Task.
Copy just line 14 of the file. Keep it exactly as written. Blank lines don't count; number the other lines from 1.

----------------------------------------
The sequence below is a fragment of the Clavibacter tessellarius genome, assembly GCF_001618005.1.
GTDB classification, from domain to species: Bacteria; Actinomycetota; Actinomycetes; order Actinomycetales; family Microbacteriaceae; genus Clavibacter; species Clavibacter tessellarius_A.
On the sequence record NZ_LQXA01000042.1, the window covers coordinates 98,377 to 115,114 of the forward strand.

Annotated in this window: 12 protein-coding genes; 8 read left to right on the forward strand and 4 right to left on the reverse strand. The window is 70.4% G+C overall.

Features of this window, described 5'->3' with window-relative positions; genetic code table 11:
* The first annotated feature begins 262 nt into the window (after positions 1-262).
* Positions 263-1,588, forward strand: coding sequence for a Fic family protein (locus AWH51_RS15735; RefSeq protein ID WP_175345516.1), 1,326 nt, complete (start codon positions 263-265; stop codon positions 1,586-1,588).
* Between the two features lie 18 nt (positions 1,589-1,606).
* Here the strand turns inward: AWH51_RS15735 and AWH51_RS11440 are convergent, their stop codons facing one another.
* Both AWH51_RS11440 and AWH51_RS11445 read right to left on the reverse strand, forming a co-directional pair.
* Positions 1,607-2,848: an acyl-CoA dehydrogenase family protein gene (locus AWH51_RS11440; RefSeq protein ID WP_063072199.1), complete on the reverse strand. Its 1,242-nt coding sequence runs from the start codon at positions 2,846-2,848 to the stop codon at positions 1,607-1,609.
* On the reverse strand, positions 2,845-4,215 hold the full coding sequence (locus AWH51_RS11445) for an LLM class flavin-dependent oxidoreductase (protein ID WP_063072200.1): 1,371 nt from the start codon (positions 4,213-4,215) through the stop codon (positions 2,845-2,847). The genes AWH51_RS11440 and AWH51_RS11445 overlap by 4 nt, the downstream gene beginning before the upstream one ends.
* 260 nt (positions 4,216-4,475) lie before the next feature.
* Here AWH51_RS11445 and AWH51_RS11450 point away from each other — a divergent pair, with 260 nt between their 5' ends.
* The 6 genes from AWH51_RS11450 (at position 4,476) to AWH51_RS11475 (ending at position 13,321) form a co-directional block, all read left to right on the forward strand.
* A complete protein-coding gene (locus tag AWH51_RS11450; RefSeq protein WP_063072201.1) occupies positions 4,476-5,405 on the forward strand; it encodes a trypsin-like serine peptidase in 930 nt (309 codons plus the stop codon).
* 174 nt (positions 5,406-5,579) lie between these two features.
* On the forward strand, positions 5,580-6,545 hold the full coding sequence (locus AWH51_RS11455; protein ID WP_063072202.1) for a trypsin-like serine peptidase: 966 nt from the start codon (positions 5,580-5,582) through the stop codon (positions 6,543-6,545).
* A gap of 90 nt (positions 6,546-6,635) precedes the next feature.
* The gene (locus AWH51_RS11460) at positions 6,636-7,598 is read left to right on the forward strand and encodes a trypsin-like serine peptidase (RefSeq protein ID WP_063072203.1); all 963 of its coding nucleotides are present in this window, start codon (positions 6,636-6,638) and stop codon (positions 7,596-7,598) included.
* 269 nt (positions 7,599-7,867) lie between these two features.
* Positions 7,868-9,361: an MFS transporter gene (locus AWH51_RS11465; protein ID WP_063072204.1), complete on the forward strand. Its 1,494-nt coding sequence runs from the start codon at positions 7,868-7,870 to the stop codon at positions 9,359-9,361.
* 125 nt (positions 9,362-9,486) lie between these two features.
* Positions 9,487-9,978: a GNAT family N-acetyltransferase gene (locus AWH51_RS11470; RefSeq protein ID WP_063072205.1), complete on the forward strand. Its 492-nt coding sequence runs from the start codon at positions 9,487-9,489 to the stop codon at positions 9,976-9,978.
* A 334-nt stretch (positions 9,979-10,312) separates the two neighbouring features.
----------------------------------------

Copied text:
* Here AWH51_RS11445 and AWH51_RS11450 point away from each other — a divergent pair, with 260 nt between their 5' ends.